The issue is we (the collective) are undergoing a digital transformation that is changing the rules. I am not sure what the rules were, therefore I am even less sure about what they now are, but the rules have changed. Further, the CMOs (again, as a collective) should be leading us to where we need to be, but they (most of them) are missing the boat – Do I have that part correct?

    The second part is in regards to tools. This is an interesting one because it involves a bit of a circular argument. Marketers at many of the tool vendors have successfully convinced us that all we really need are good tools and the rest will take care of itself – right? This is not isolated to Marketing, but includes many other disciplines as well. Well, then we surely need to admit that the marketers have won that battle – but the rest of us are losing the war.

  2. Yes.
    Correct.

    Problem is: Gartner (and everyone who parroted the erroneously reported research) said that CMOs will rule the earth with their newfound riches and budgets and:

    a) that did not happen
    b) that will not happen
    c) a lot of CMOs are counting on that to happen

    This piece is an opinion piece that is part of the largest research I am doing in Digital Transformation, which I see as the next Paradigm Shift in business, and I see Marketing as the canary in the coal mine in this world. They are forging ahead of other disciplines and business units and are the ones that are noticing the noxious gases first.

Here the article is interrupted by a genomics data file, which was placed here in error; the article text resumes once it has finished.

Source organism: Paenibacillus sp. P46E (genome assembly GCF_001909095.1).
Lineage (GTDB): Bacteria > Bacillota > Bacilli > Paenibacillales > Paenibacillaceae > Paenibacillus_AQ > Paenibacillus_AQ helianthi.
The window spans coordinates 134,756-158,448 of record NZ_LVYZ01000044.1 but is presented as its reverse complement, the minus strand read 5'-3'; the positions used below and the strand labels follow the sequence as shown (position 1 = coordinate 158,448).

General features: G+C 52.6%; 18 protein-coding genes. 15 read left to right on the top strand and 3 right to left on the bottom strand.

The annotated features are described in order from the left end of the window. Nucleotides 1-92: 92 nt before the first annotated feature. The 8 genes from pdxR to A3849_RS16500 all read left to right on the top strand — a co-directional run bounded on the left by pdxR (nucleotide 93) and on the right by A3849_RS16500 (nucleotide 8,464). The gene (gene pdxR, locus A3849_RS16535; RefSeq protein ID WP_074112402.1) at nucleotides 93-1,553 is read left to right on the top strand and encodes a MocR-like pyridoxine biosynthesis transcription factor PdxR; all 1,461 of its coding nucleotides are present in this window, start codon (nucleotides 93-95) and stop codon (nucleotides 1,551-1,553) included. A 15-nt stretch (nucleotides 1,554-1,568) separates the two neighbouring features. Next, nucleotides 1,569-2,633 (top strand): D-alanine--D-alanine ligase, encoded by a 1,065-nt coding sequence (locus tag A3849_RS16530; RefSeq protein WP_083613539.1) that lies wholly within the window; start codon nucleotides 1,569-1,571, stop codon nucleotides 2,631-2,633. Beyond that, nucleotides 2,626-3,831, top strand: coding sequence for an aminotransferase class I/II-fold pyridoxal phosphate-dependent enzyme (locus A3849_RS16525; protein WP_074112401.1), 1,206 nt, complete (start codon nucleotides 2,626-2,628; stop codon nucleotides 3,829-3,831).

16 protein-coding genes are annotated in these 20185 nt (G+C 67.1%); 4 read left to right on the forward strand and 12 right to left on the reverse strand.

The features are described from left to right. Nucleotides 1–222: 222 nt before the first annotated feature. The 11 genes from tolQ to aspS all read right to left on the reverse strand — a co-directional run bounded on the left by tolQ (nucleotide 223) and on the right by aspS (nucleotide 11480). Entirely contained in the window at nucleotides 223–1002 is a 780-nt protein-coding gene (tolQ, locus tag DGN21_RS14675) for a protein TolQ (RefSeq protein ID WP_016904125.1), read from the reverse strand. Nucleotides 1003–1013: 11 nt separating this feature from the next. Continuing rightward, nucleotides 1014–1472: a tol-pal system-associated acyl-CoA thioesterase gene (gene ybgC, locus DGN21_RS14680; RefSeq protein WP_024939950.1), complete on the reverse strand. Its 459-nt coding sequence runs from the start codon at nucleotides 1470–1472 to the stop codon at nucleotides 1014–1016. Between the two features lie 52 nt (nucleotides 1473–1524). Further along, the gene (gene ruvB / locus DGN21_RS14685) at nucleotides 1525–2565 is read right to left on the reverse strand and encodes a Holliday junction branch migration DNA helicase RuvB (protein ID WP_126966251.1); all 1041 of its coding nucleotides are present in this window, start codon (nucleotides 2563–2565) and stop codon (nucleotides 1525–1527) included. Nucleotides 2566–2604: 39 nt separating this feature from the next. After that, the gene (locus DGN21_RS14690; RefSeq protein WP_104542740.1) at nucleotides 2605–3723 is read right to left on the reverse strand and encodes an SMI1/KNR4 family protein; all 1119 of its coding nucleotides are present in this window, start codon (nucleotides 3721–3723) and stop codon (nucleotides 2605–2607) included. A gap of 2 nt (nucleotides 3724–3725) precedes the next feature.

At the end of the day, as you say, this applies to all of the BU and disciplines equally – but Marketing drew the short straw by going there first.

    It is not about tools, that was one way to frame the discussion – as you will noticed I did not mention any tools or technologies. It is about remembering that the long journeys ahead cannot be made without a sensible strategy or two. or three. or four. or ten.

    Better? :-)

  3. you are right. Often, Marketing can’t tell the difference between being “strategic” versus being “customer driven”. granted, that the two approaches go hand in hand and that there is some overlap but strategy is about recognizing trends and taking bold decisions often without the comfort of an ROI statement, often ignoring what customers might be telling us in the short term.